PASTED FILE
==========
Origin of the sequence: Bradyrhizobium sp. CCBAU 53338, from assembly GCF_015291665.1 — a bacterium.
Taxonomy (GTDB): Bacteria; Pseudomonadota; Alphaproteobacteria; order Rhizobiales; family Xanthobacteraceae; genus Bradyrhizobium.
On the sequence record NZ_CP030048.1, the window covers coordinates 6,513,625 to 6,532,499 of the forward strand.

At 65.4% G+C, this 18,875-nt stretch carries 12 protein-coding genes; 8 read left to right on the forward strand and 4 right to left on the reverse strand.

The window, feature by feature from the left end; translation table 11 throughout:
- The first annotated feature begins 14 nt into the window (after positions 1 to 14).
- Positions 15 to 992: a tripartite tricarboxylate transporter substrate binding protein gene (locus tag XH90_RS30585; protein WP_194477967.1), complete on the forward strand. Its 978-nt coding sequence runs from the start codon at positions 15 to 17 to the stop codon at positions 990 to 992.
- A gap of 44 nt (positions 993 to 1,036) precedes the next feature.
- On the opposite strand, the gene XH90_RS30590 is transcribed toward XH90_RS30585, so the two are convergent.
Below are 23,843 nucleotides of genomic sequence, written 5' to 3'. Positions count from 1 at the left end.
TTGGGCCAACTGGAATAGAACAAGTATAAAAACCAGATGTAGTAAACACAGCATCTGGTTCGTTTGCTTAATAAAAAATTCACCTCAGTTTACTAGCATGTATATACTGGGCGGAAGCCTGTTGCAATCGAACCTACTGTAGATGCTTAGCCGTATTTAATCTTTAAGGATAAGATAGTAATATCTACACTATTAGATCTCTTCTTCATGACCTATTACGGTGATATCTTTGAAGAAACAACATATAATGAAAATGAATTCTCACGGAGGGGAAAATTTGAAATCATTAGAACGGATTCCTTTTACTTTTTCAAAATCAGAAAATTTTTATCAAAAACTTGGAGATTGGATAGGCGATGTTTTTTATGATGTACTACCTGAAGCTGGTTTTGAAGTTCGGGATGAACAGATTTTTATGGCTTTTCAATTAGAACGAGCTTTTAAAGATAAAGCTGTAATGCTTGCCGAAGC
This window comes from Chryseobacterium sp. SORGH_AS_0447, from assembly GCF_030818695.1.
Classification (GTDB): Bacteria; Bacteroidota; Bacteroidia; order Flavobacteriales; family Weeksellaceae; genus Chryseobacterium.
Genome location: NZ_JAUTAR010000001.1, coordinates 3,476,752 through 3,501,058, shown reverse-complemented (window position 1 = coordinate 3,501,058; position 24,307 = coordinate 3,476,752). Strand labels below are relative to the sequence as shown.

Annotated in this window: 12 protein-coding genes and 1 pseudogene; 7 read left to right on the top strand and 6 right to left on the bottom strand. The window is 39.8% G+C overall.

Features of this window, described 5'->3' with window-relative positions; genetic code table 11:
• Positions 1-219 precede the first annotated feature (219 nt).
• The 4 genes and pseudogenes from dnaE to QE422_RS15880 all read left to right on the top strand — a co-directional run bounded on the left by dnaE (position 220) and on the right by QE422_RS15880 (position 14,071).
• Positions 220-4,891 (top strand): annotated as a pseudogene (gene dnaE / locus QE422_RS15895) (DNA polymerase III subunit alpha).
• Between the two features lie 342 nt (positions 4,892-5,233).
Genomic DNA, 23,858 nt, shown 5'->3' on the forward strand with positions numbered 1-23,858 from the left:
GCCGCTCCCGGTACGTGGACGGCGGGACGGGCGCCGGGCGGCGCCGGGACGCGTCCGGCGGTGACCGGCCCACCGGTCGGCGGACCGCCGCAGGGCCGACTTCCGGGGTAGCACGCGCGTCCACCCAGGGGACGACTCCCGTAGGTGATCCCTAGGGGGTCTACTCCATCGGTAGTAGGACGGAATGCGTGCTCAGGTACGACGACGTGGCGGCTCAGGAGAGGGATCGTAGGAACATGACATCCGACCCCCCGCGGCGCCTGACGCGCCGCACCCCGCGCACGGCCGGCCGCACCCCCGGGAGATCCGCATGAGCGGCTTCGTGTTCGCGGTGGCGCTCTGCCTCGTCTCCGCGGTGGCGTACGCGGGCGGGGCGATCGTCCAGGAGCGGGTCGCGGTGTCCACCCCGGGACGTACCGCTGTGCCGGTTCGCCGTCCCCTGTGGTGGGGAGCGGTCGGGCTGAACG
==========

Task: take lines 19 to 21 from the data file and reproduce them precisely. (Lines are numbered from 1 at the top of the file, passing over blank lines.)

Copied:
• Positions 220-4,891 (top strand): annotated as a pseudogene (gene dnaE / locus QE422_RS15895) (DNA polymerase III subunit alpha).
• Between the two features lie 342 nt (positions 4,892-5,233).
Genomic DNA, 23,858 nt, shown 5'->3' on the forward strand with positions numbered 1-23,858 from the left: